Committing to the Way

If my parents had stayed married, today would have been their 67th wedding anniversary.

Back in 1990, when my father decided to call it quits on his marriage of 42 years, he also put a hard stop to any further celebration of anniversaries. For a number of years after he left, I would bring my mother a single red rose on May 22, just to let her know that I remembered, that I cared, that I grieved with her for the milestones they would not celebrate together.

On May 22, 1998, on what would have been their 50th anniversary, she accepted the rose, gave me a hug, and said, “Let’s stop remembering this day."

Obviously, that’s easier said than done, because here I am, still remembering it. 

Today, she and I went out shopping as we do a couple of times every week. She likes to go out to one of the “big box” stores like Target or Meijers, stores where she can walk around in a safe environment and pick up some items she needs or wants. It is de rigueur that she have a shopping cart to use for balance and support while walking, so our shopping expeditions are limited to stores that have these carts. I know -  she needs to use a walker, but she is adamantly against them.

“Why don’t they have something like a shopping basket for old people to use when they walk?” she asked me not long ago.

“But MOM,” I said, trying not sound like an exasperated 13-year old, “they do! It’s called a WALKER.” 

“Oh, those things,” she replied dismissively. “I’m not going to use one of THOSE!"

So. Target and Meijer’s it is. And Kohl’s! Thank you Kohl’s for having shopping carts.

Anyway, today neither one of us mentioned The Anniversary. We haven’t mentioned it in years, and although I’m quite sure she’s as aware of the date as I am, she never brings it up. We’ve simply decided “not to remember it” any longer. And so we don’t.

On my mantel I have three wedding pictures: One of my husband and myself, another of my son and daughter-in-law, and the third a sepia toned photo of my parents on their wedding day. My mother has dark, wavy hair that lies gracefully across her shoulder. She wears a brightly printed dress (no big wedding for these two - my dad had only $90 to his name on their wedding day, so they were married in the minister’s living room.) My dad is dark and exotic looking, with his olive skin tone, deep set eyes, and black hair. My mother looks directly into the camera lens in that photo, and she looks deeply sure of herself, relaxed, and happy.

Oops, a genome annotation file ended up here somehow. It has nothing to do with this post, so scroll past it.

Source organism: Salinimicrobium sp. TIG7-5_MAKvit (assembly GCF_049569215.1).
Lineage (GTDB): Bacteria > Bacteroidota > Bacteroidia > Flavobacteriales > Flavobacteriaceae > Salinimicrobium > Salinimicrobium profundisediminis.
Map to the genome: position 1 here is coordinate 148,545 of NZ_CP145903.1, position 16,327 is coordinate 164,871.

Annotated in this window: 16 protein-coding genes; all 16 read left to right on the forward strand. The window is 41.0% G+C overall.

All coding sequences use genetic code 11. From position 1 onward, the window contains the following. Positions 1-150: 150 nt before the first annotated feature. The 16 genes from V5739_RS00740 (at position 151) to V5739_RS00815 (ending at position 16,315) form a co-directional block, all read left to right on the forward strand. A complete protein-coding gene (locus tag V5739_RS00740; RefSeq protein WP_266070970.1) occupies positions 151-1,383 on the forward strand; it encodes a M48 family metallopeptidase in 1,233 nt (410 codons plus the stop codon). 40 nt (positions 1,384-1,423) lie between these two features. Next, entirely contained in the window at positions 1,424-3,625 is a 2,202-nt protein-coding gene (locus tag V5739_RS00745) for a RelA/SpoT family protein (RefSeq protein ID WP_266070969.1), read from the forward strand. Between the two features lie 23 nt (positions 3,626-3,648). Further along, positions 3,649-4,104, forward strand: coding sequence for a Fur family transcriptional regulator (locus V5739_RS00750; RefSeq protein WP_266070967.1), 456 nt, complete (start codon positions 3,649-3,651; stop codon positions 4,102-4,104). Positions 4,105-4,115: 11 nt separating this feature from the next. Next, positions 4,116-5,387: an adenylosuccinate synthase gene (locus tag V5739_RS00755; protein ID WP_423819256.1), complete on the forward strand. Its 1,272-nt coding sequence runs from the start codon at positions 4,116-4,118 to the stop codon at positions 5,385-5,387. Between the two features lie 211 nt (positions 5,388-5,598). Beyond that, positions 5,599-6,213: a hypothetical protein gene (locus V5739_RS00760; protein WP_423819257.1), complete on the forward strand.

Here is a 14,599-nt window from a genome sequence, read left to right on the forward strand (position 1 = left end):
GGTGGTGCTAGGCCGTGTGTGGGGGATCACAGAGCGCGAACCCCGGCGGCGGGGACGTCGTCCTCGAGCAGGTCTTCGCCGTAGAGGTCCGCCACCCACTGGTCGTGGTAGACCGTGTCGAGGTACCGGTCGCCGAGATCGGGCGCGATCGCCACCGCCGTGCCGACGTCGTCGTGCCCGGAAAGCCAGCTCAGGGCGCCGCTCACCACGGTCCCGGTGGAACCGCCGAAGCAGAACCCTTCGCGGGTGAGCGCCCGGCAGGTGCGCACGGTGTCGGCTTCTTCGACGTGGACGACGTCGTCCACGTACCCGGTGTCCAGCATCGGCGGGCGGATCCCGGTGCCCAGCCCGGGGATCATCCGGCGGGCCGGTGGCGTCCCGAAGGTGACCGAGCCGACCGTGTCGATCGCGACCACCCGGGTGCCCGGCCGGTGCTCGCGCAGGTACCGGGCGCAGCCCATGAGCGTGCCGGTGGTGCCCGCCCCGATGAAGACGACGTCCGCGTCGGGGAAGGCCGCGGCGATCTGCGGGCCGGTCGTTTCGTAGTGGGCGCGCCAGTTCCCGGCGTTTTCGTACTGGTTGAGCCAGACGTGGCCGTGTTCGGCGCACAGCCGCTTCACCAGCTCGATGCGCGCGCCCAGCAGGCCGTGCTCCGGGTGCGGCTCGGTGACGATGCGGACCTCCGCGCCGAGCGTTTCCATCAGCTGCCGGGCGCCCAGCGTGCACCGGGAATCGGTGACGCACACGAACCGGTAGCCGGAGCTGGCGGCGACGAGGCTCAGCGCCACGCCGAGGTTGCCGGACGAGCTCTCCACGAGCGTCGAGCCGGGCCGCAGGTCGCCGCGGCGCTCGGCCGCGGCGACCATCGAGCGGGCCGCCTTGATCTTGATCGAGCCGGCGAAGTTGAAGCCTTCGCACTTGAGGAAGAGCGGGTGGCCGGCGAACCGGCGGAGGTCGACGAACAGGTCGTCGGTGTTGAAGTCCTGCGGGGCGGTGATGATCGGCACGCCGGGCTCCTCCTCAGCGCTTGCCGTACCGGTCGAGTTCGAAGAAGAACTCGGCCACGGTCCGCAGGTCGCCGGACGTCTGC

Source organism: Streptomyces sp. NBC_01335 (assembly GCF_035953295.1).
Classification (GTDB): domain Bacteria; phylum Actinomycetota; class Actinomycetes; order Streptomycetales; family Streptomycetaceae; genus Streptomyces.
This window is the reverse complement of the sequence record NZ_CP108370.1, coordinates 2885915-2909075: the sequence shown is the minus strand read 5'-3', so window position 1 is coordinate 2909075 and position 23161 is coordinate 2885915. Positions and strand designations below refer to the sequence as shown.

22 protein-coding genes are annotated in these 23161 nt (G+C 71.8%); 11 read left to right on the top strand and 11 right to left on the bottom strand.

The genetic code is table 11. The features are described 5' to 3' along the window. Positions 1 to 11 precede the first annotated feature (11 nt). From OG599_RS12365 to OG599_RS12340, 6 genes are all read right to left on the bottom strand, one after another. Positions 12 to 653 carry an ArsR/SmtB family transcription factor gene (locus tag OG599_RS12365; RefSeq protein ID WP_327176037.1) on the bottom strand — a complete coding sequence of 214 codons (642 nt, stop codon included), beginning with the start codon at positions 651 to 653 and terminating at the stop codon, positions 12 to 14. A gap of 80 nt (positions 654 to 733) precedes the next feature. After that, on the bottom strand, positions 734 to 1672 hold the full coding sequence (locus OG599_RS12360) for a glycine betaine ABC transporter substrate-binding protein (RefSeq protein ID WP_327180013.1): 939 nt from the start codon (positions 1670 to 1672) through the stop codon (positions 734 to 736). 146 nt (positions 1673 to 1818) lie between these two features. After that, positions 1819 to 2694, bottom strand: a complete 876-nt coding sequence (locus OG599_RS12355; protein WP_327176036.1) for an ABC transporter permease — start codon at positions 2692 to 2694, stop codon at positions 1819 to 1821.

But my dad is looking slightly off to the right, as if he’s not quite committed to the whole thing. I look at that photo a lot, and I wonder - was he a little bit unsure, even then, this handsome, dark eyed 20 year old, fresh off the boat from the Pacific Theater in WWII. Was he even then thinking about what might otherwise have been?

The poet Wendell Berry says this about Marriage: “Because the condition of marriage is worldly and its meaning communal, no party to it can be solely in charge. What you alone think it ought to be, it is not going to be. Where you alone think you want it to go, it is not going to go. It is going where the two of you  - and marriage, time, life, history, and the world - will take it. You do not know the road; you have only committed your life to a Way."